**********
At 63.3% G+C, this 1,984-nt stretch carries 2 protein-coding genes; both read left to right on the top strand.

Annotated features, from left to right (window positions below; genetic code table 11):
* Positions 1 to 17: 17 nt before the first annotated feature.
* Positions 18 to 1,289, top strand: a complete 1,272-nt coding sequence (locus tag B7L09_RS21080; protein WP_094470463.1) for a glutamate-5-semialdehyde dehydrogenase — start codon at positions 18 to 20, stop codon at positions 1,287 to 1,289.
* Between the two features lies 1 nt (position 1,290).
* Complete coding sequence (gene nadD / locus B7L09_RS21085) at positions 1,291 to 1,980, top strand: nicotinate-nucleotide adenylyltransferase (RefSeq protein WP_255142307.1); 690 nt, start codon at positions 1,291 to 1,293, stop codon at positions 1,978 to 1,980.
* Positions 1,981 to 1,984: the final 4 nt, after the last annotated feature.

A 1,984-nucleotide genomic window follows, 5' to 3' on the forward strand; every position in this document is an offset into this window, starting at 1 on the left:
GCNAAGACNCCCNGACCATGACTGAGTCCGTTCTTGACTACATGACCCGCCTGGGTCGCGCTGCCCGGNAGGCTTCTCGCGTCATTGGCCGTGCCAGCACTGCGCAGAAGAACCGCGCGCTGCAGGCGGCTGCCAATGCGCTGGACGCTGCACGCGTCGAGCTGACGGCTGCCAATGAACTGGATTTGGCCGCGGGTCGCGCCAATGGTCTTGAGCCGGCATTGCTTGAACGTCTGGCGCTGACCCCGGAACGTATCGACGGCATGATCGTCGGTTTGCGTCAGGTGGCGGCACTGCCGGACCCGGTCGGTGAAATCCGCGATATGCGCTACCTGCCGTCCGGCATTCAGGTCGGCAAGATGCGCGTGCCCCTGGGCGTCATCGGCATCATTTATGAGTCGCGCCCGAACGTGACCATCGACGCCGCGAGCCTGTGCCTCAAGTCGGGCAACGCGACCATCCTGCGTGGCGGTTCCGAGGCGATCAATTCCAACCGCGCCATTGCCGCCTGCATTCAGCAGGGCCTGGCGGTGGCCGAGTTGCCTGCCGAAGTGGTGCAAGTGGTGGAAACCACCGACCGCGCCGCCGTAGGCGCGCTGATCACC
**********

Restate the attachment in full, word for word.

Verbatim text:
At 63.3% G+C, this 1,984-nt stretch carries 2 protein-coding genes; both read left to right on the top strand.

Annotated features, from left to right (window positions below; genetic code table 11):
* Positions 1 to 17: 17 nt before the first annotated feature.
* Positions 18 to 1,289, top strand: a complete 1,272-nt coding sequence (locus tag B7L09_RS21080; protein WP_094470463.1) for a glutamate-5-semialdehyde dehydrogenase — start codon at positions 18 to 20, stop codon at positions 1,287 to 1,289.
* Between the two features lies 1 nt (position 1,290).
* Complete coding sequence (gene nadD / locus B7L09_RS21085) at positions 1,291 to 1,980, top strand: nicotinate-nucleotide adenylyltransferase (RefSeq protein WP_255142307.1); 690 nt, start codon at positions 1,291 to 1,293, stop codon at positions 1,978 to 1,980.
* Positions 1,981 to 1,984: the final 4 nt, after the last annotated feature.

A 1,984-nucleotide genomic window follows, 5' to 3' on the forward strand; every position in this document is an offset into this window, starting at 1 on the left:
GCNAAGACNCCCNGACCATGACTGAGTCCGTTCTTGACTACATGACCCGCCTGGGTCGCGCTGCCCGGNAGGCTTCTCGCGTCATTGGCCGTGCCAGCACTGCGCAGAAGAACCGCGCGCTGCAGGCGGCTGCCAATGCGCTGGACGCTGCACGCGTCGAGCTGACGGCTGCCAATGAACTGGATTTGGCCGCGGGTCGCGCCAATGGTCTTGAGCCGGCATTGCTTGAACGTCTGGCGCTGACCCCGGAACGTATCGACGGCATGATCGTCGGTTTGCGTCAGGTGGCGGCACTGCCGGACCCGGTCGGTGAAATCCGCGATATGCGCTACCTGCCGTCCGGCATTCAGGTCGGCAAGATGCGCGTGCCCCTGGGCGTCATCGGCATCATTTATGAGTCGCGCCCGAACGTGACCATCGACGCCGCGAGCCTGTGCCTCAAGTCGGGCAACGCGACCATCCTGCGTGGCGGTTCCGAGGCGATCAATTCCAACCGCGCCATTGCCGCCTGCATTCAGCAGGGCCTGGCGGTGGCCGAGTTGCCTGCCGAAGTGGTGCAAGTGGTGGAAACCACCGACCGCGCCGCCGTAGGCGCGCTGATCACC